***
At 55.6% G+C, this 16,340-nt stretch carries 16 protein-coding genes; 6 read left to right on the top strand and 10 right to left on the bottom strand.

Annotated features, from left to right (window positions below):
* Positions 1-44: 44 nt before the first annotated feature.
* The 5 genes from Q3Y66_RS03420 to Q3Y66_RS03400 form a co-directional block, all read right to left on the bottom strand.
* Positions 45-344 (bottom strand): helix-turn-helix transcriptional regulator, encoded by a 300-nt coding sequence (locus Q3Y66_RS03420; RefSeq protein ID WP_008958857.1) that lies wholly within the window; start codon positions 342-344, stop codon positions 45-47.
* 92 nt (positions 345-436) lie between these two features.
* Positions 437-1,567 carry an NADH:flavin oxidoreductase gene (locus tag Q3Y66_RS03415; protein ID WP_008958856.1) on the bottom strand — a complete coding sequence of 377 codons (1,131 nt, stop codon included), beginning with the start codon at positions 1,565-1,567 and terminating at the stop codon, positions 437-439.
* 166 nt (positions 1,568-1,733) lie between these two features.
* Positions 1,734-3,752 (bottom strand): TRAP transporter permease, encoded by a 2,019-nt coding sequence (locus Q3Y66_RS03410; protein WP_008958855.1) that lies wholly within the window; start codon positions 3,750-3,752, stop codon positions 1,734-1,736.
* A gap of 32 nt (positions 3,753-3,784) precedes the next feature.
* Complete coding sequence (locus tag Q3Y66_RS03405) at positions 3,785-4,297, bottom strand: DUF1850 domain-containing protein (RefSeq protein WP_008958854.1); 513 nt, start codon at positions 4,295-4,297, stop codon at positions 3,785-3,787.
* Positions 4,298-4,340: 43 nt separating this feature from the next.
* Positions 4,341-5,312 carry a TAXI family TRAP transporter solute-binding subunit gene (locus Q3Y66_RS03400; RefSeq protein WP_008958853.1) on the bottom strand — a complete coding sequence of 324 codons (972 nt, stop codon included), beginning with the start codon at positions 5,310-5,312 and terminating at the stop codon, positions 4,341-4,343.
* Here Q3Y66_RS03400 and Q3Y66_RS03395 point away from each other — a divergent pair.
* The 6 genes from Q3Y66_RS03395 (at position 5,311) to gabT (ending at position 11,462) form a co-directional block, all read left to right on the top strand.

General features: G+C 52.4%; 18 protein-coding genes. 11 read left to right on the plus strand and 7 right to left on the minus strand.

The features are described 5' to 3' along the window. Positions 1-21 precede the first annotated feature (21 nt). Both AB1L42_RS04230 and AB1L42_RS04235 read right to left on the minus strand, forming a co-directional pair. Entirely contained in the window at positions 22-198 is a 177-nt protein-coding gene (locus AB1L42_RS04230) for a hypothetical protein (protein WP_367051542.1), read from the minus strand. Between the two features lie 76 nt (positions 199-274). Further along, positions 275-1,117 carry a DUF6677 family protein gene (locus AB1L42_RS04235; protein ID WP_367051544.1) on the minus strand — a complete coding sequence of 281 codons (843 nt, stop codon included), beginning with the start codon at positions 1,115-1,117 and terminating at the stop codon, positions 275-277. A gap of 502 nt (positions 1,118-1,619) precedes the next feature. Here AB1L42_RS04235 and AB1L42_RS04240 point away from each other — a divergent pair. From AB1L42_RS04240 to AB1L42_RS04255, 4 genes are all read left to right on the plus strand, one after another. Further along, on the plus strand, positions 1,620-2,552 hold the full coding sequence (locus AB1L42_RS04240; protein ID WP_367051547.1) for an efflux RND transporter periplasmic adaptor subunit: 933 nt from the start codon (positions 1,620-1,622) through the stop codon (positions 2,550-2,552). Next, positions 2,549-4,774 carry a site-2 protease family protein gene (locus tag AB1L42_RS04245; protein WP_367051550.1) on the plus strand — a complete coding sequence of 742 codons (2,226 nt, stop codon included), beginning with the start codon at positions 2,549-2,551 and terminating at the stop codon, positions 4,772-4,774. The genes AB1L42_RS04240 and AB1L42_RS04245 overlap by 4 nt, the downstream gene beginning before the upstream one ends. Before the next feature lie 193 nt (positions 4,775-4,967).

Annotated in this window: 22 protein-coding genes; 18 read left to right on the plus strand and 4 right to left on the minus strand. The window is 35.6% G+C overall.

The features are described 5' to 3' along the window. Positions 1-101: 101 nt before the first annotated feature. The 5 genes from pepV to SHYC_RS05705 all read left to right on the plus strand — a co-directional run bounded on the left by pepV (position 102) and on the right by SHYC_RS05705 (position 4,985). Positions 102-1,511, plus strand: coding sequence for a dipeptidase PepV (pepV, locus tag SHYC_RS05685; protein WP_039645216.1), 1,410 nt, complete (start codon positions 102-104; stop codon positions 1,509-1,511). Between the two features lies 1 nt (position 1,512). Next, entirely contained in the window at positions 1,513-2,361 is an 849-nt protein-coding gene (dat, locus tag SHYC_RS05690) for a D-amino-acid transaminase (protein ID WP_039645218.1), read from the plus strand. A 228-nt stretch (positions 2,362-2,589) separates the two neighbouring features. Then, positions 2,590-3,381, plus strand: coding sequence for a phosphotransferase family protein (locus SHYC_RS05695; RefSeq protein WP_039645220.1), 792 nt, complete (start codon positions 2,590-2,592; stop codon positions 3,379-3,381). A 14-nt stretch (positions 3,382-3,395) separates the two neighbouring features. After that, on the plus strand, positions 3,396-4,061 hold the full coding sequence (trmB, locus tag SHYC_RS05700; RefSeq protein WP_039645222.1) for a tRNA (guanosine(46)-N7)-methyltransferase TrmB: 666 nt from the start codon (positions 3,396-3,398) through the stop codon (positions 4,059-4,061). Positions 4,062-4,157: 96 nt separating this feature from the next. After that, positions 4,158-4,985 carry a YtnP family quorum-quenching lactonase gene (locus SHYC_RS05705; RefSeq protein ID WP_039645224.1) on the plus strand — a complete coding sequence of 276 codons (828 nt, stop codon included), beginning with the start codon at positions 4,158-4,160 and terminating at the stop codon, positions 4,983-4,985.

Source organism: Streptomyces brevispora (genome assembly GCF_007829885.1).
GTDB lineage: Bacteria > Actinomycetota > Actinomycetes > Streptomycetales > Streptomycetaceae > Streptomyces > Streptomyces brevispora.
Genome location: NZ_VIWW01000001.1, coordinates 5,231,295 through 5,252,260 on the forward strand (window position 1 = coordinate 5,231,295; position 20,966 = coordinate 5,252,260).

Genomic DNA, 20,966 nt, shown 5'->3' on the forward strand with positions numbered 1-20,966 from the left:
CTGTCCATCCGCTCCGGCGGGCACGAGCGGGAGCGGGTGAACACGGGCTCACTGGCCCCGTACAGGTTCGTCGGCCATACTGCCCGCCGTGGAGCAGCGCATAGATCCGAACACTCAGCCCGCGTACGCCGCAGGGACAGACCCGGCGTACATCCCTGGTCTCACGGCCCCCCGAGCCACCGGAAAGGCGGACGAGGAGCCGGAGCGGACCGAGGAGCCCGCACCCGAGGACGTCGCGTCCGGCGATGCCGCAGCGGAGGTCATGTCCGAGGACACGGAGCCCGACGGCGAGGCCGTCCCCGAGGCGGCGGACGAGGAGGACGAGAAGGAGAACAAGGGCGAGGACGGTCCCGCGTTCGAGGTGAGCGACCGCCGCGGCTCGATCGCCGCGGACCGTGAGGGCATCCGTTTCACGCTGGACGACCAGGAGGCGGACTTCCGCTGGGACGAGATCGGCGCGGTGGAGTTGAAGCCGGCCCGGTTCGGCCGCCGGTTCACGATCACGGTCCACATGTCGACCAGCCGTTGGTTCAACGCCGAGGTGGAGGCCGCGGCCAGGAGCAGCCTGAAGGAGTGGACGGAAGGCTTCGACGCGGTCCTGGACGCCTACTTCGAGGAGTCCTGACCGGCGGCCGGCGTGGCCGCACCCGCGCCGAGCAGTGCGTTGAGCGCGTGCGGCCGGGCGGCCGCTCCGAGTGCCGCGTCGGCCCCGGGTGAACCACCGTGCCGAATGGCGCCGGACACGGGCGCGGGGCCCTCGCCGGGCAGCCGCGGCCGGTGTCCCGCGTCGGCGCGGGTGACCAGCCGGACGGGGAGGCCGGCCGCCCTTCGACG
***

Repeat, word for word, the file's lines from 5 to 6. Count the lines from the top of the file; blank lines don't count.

* Positions 45-344 (bottom strand): helix-turn-helix transcriptional regulator, encoded by a 300-nt coding sequence (locus Q3Y66_RS03420; RefSeq protein ID WP_008958857.1) that lies wholly within the window; start codon positions 342-344, stop codon positions 45-47.
* 92 nt (positions 345-436) lie between these two features.